What Is Net Unrealized Appreciation (NUA)?
Learn how NUA can benefit you at tax time
If you have company stock in a retirement plan, conventional wisdom is to roll the plan assets over to an IRA when you retire from or otherwise leave a company. But you may also be able to distribute the stock out of the plan and take advantage of a lower tax rate on a portion of the distributions using a tax-calculation metric known as net unrealized appreciation (NUA).
Basics of Net Unrealized Appreciation
Employees can take one of two main approaches to handle company stock in a retirement account when they separate from a company:
- Roll over the assets "in kind" (in non-cash forms such as stock) or in cash to an IRA
- Distribute the stock into a taxable account under special tax rules (you can usually still roll over the remaining non-stock assets to an IRA)
With the first option, any distributions you later take on the assets will be taxed at your ordinary income tax rate. But that's not the only downside. While an increasing number of 401(k) plan providers now offer the in-kind rollover option where shares of the investments you own inside the 401(k) are transferred as shares to your IRA, there is no guarantee that your 401(k) plan will allow an in-kind rollover. In-kind transfers are often unavailable if the investment choices inside a company retirement plan are not available outside the plan.
For this reason, many 401(k) plans liquidate the assets in your account and send a check or wire the funds in cash directly to your chosen IRA account when you request a rollover.
The second approach, known as the net unrealized appreciation strategy, may afford considerable tax savings over the rollover approach. Under this strategy, you only pay ordinary income tax on the cost basis of the stock; you pay the lower capital gains tax rate on the rest of the distribution, and that too, only when you sell the stock.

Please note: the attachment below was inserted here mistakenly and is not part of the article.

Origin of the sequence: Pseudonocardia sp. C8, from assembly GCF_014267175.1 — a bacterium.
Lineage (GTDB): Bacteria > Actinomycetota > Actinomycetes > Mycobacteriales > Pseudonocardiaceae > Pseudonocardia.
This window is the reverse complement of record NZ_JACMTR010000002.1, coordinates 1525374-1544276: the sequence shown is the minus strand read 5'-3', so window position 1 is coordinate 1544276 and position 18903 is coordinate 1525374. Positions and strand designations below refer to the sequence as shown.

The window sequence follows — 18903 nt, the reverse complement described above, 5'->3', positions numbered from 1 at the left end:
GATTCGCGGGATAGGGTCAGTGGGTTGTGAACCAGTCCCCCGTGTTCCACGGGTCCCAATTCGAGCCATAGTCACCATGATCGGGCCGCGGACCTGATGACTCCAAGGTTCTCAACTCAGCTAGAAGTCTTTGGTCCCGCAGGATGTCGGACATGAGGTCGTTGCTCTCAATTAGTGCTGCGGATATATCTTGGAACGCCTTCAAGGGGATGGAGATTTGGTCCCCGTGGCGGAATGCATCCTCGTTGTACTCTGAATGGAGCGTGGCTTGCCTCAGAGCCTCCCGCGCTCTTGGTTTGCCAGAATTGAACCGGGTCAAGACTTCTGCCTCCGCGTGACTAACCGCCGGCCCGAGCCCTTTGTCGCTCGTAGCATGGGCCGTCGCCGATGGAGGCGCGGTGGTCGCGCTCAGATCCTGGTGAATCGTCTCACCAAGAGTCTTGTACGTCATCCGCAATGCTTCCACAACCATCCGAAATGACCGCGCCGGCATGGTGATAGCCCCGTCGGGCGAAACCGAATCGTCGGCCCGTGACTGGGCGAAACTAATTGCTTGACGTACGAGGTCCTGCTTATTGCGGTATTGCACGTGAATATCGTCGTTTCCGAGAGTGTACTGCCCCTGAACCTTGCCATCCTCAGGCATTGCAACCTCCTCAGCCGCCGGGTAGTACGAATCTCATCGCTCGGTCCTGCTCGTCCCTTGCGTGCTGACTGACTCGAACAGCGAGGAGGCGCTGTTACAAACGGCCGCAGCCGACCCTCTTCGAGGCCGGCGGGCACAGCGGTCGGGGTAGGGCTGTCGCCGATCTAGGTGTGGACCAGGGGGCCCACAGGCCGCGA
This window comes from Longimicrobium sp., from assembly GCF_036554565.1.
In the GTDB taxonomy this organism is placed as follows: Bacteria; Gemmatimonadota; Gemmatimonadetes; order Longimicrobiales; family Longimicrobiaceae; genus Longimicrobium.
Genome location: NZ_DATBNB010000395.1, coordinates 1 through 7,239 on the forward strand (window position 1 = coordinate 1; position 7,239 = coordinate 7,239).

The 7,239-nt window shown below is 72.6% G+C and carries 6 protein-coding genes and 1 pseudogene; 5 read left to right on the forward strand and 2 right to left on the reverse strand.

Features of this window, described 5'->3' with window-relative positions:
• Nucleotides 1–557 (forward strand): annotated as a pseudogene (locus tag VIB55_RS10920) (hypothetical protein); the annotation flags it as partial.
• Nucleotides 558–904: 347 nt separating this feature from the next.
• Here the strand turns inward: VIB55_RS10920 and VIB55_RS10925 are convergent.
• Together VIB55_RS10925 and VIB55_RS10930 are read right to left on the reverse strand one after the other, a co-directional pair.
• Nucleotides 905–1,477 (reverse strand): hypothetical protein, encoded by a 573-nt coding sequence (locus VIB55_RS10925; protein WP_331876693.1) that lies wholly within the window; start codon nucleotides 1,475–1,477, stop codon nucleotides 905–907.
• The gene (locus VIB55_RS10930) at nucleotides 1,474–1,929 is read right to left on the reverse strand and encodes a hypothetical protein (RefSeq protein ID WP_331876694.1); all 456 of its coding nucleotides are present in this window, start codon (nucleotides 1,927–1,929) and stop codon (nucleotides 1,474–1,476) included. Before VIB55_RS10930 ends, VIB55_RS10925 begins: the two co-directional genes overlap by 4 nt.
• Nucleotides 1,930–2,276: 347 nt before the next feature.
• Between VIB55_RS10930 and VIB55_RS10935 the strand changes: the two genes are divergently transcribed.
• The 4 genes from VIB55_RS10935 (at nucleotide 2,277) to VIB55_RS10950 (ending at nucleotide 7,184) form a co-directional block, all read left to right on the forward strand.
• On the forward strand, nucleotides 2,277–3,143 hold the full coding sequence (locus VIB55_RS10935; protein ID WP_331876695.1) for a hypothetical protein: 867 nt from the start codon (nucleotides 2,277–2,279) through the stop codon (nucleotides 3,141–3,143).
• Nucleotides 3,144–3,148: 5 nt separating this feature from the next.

NUA Tax Treatment Eligibility Criteria
To qualify for the favorable tax rules of the net unrealized appreciation strategy, you must:
Have employer securities in a qualified employer-based retirement account. These include company stock in a profit-sharing plan, stock-bonus plan, or pension plan that your employer bought or you purchased with pre-tax contributions.
Take a lump-sum distribution from a retirement account as a result of a separation from the company or reaching age 59.5. A lump sum is a one-time distribution in one year of the entire balance of all qualified retirement accounts of a certain kind (profit-sharing plans, for example).
Take a direct contribution of stock from the plan. In other words, don't roll over the stock to an IRA first and liquidate it.
How Net Unrealized Appreciation Helps You Manage Stock
It takes some calculation to determine if this special tax treatment will benefit you. To understand how it works, let’s walk through an example.
Suppose you have $60,000 of WIDGET stock in your retirement plan. Think of your company stock as composed of three parts:
Cost basis is the price you paid for the shares. Your employer can provide you with this number if you don't know it. For example, assume the cost basis of the total shares you own is $25,000. When you distribute the stock in kind as a lump sum—a payment within a single year of the entire account balance—upon retirement, you would pay tax on the cost basis at your ordinary income tax rate. This means that in the year of distribution, $25,000 of income would be reported on your tax return as a pension distribution.
Net unrealized appreciation is the difference between the cost basis and the market value when the stock is distributed from the plan. Assume that the day the stock is distributed; the total value of your shares is $60,000. As your cost basis is $25,000, the net unrealized appreciation would be $35,000. Normally, you do not pay tax on this net unrealized gain until you sell the stock, and at that time it will be taxed at the long-term capital gains tax rate even if you sell it right away.